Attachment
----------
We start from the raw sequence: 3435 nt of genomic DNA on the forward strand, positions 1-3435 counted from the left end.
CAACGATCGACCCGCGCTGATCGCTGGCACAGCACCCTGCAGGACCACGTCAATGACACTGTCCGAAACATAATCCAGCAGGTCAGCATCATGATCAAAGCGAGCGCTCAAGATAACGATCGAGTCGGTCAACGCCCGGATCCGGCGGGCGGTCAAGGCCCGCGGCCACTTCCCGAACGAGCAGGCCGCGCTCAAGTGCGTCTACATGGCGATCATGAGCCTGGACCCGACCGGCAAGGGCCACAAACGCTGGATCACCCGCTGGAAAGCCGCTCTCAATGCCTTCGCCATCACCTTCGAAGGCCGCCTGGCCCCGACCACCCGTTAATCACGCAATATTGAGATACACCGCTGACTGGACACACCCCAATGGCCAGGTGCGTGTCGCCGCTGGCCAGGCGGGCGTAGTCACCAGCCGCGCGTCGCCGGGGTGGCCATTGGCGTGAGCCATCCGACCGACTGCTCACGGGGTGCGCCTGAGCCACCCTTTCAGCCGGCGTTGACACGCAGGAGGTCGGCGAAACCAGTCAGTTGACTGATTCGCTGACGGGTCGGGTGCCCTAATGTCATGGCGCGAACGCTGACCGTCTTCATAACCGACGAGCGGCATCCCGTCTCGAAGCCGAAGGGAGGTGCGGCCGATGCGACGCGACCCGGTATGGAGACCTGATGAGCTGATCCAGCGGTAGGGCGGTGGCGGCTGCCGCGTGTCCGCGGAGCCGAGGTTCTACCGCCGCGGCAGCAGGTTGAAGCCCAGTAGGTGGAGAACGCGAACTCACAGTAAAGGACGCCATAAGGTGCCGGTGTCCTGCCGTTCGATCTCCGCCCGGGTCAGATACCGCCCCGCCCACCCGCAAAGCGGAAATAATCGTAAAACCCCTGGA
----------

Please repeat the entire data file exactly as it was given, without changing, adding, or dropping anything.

We start from the raw sequence: 3435 nt of genomic DNA on the forward strand, positions 1-3435 counted from the left end.
CAACGATCGACCCGCGCTGATCGCTGGCACAGCACCCTGCAGGACCACGTCAATGACACTGTCCGAAACATAATCCAGCAGGTCAGCATCATGATCAAAGCGAGCGCTCAAGATAACGATCGAGTCGGTCAACGCCCGGATCCGGCGGGCGGTCAAGGCCCGCGGCCACTTCCCGAACGAGCAGGCCGCGCTCAAGTGCGTCTACATGGCGATCATGAGCCTGGACCCGACCGGCAAGGGCCACAAACGCTGGATCACCCGCTGGAAAGCCGCTCTCAATGCCTTCGCCATCACCTTCGAAGGCCGCCTGGCCCCGACCACCCGTTAATCACGCAATATTGAGATACACCGCTGACTGGACACACCCCAATGGCCAGGTGCGTGTCGCCGCTGGCCAGGCGGGCGTAGTCACCAGCCGCGCGTCGCCGGGGTGGCCATTGGCGTGAGCCATCCGACCGACTGCTCACGGGGTGCGCCTGAGCCACCCTTTCAGCCGGCGTTGACACGCAGGAGGTCGGCGAAACCAGTCAGTTGACTGATTCGCTGACGGGTCGGGTGCCCTAATGTCATGGCGCGAACGCTGACCGTCTTCATAACCGACGAGCGGCATCCCGTCTCGAAGCCGAAGGGAGGTGCGGCCGATGCGACGCGACCCGGTATGGAGACCTGATGAGCTGATCCAGCGGTAGGGCGGTGGCGGCTGCCGCGTGTCCGCGGAGCCGAGGTTCTACCGCCGCGGCAGCAGGTTGAAGCCCAGTAGGTGGAGAACGCGAACTCACAGTAAAGGACGCCATAAGGTGCCGGTGTCCTGCCGTTCGATCTCCGCCCGGGTCAGATACCGCCCCGCCCACCCGCAAAGCGGAAATAATCGTAAAACCCCTGGA